Scripps alum onboard Shuttle Atlantis


Megan McArthur, who spent time under the sea as a Scripps Institution oceanographer, rocketed into space Monday with the crew of the Space Shuttle Atlantis on a mission to repair NASA’s Hubble Space Telescope.

It is the fifth and final maintenance operation on the Hubble aimed at extending its life through 2014 before the shuttle fleet is retired.

It is McArthur’s first foray into space. A Hawaii native, she graduated from UCLA in 1993 with an aerospace engineering degree before getting her doctorate in oceanography from UCSD in 2002.

Atlantis’ 11-day mission is expected to include five spacewalks so astronauts can make upgrades to the telescope.

William Hodgkiss, a Scripps professor who was a faculty adviser to McArthur, was one of several VIPs on hand to watch the shuttle blastoff on a giant screen in the auditorium of the newly opened Scripps Seaside Forum at 8610 Kennel Way.

He described his former student as being enthusiastic and committed, as well as flexible.

A juggling act

“She actually was accepted into the space program before she finished her graduate work here,” he said, “so she was juggling joining the space program and trying to finish her dissertation, but it worked out.”

Hodgkiss also commended McArthur for her perseverance.

“What are your chances of being accepted as an astronaut?” he asked. “One in a million? One in 10 million? She stayed with her dream. To have one of our own grad students be part of a shuttle flight is a big thrill for all of us.”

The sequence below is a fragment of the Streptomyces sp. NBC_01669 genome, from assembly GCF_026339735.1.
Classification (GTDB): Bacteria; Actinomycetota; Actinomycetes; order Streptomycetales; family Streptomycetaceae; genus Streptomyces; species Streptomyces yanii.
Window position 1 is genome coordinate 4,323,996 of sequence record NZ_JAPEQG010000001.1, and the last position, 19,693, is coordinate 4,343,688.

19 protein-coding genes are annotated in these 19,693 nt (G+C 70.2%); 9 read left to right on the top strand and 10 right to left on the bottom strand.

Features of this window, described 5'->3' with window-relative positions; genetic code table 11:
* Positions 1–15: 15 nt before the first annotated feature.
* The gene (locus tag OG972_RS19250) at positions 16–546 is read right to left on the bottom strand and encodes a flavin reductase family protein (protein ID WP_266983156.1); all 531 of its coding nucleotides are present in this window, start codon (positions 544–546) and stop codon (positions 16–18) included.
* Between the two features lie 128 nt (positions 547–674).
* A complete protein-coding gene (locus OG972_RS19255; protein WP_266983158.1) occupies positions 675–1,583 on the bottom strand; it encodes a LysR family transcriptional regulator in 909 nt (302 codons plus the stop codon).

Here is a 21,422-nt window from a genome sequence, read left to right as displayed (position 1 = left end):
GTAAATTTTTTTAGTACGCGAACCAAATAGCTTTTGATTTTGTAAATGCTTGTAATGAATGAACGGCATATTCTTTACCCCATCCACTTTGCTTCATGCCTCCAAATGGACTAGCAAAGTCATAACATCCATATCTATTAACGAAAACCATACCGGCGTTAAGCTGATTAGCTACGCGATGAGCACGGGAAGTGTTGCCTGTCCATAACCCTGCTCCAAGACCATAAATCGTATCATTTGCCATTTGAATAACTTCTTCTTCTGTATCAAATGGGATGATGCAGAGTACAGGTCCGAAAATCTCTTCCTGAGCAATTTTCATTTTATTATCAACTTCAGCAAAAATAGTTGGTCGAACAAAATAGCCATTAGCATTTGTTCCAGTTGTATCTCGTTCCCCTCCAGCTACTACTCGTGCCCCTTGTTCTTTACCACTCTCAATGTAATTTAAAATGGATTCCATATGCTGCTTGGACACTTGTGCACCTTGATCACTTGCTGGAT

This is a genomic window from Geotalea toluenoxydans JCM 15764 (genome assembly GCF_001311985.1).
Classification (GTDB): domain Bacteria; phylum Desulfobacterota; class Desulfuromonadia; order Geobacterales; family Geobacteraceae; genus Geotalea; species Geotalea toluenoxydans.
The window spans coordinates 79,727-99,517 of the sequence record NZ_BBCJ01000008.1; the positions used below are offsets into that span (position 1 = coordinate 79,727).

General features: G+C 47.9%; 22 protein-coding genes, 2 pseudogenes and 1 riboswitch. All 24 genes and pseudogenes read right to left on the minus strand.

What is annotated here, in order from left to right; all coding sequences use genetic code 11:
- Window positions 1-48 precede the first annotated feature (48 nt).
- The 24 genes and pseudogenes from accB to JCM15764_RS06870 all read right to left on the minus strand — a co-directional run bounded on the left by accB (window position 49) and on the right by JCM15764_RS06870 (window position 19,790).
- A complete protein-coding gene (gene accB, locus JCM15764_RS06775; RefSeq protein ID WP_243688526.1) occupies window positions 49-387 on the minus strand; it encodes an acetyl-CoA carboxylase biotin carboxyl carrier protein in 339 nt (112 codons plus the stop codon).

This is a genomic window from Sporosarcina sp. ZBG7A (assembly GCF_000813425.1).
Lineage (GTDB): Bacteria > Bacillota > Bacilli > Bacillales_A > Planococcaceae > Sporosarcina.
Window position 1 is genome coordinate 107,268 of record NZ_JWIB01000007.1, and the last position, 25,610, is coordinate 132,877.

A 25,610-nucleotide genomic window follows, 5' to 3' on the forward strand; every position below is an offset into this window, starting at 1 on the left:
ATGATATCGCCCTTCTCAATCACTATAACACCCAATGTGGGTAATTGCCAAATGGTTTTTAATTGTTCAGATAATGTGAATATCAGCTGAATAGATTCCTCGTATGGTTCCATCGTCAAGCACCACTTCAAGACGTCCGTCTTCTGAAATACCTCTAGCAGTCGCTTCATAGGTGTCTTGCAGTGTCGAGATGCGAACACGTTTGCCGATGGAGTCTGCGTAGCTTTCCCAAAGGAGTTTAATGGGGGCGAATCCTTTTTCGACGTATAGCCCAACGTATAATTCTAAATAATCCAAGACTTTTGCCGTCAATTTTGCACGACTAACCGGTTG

Fix-it time

Also in the auditorium was Daniel Goldin, former NASA administrator who talked about McArthur’s role in the mission as “the real fix-it person.”

“She’s going to be responsible for operating a 50-foot robotic arm to help the astronauts position objects so they can perform fix-it operations on the telescope,” he said. “Also, she’s going to take that robotic arm with the camera and look underneath the shuttle to see if there’s any scratches in the thermal pile which protects the orbiter.”

Goldin said the telescope “has the capability of looking back into time 13 billion years, almost to when the first star started to twinkle.” The Hubble, every so many years, needs to be serviced, just like your house. Batteries break down. Electronics have problems.”

He stressed the importance of the Hubble mission: “It gives us a sense of different physical phenomenon: black holes, planet formation. These are things that are very important to future generations living here on this planet.”

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